Whether you are painting your home’s exterior, interior, or wood furniture, the quality of your painting utensils is crucial to the quality of your finished product. Paintbrush bristles that are caked in paint from previous jobs or have been tattered and damaged will make the application much more difficult. Ensure that you prepare your painting supplies, properly store them throughout a painting job and clean them afterwards. This can save you money and help you deliver amazing results. Here are some tips to follow:
Many don’t treat their paintbrushes and rollers with the necessary care they require. Quality brushes and rollers should last you up to 6 months of regular use if you take proper care of them. To prepare your brush, slap your brush against a hard surface to relax the bristles. Before you begin painting, you need to be cautious about the possibility of loose strands. Loose strands can be very annoying as they fall off when you brush a wall or door that you’re painting. To prevent loose bristles from hampering your painting process, pinch the tip of the brush and any loose strands that may be present should come right out. For homeowners that are using latex paints, dip the brush in water to remove any lint that may exist on the brush. Make sure the brush has dried entirely before you begin to paint so there’s no drip. A good way to accomplish this is to wipe in an X on paper towels.
Storing Throughout the Project
Some painting jobs take days or weeks to complete, and taking breaks is unavoidable. If you need to take a rest or lunch break for a couple of hours, it is recommended that you put your paintbrush in a plastic bag until you are ready to resume. If you plan on taking a break that exceeds 24 hours, you should place them in an airtight plastic bag and place in the refrigerator (not the freezer). When resting your paintbrushes make sure that you do not bend or manipulate the bristles in any way that may impact future use. If your bristles dry in a warped position, it may be difficult to use it again.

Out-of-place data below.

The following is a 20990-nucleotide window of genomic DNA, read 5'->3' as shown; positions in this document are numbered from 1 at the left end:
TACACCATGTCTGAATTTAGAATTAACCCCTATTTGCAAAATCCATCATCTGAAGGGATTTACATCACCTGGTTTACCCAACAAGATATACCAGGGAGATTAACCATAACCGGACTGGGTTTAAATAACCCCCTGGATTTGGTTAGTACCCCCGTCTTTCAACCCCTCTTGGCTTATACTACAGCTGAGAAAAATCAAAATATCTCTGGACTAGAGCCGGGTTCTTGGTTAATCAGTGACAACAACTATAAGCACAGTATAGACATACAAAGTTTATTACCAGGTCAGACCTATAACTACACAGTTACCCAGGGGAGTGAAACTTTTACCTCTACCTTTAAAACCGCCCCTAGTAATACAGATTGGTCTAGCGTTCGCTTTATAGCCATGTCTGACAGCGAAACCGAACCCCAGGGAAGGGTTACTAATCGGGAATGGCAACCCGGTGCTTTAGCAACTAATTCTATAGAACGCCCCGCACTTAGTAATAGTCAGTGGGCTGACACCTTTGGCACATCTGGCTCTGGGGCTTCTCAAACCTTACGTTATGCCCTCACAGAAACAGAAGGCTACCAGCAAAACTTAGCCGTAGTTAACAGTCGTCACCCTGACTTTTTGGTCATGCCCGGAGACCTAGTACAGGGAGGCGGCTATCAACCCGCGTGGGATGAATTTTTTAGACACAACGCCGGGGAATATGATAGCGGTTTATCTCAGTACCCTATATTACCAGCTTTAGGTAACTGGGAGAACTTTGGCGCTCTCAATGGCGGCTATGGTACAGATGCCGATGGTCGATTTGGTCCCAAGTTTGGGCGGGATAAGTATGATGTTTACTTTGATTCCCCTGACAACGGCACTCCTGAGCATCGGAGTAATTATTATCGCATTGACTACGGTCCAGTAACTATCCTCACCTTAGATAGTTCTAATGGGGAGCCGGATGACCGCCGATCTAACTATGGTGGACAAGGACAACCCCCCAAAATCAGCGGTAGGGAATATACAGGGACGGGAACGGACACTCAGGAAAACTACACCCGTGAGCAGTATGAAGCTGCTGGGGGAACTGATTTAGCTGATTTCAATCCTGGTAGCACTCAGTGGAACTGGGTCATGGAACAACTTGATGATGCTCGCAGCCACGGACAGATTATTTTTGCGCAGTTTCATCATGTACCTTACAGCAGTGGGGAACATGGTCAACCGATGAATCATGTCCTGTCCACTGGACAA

Cleaning Your Paint Brushes & Rollers
Following the completion of your project, it is imperative that you clean your brushes and rollers immediately. Begin by removing excess paint that is on your brush by scraping it against the side of the can of paint. You can get even more excess paint out by combing through the paintbrush with a wire brush, so the next step doesn’t take as long. Then you can move onto cleaning the remaining paint. If the paint you are using is water-based, wash the bristles with soap and water and if the paint is oil-based, use paint thinner to clean it. Paint thinner is very harsh and it can dry your hands out if it makes contact. When cleaning the oil-based paint off a brush you should wear gloves and stay in a well-ventilated area, an open garage is usually ideal. It is recommended to have three metal or plastic containers partially filled with paint thinner, so you are not putting the paint back into the paintbrush. You want to soak the brush in the paint thinner for around five minutes and then take it out and blot it on some paper towel (put some plastic underneath the paper towels). If you repeat this a couple of times in the first container you can get most of the paint out of the brush and move on to the second container which helps remove the lingering residue. When you reach the third container your brush should be almost completely clean. Once you have cleaned either your water-based or oil-based paint off the brush, lay it on some cardboard and let them dry.
It can take some time to get all the paint out of the brush, however, your future self will thank you when you don’t have to run out to buy supplies when you find yourself in the middle of another painting project.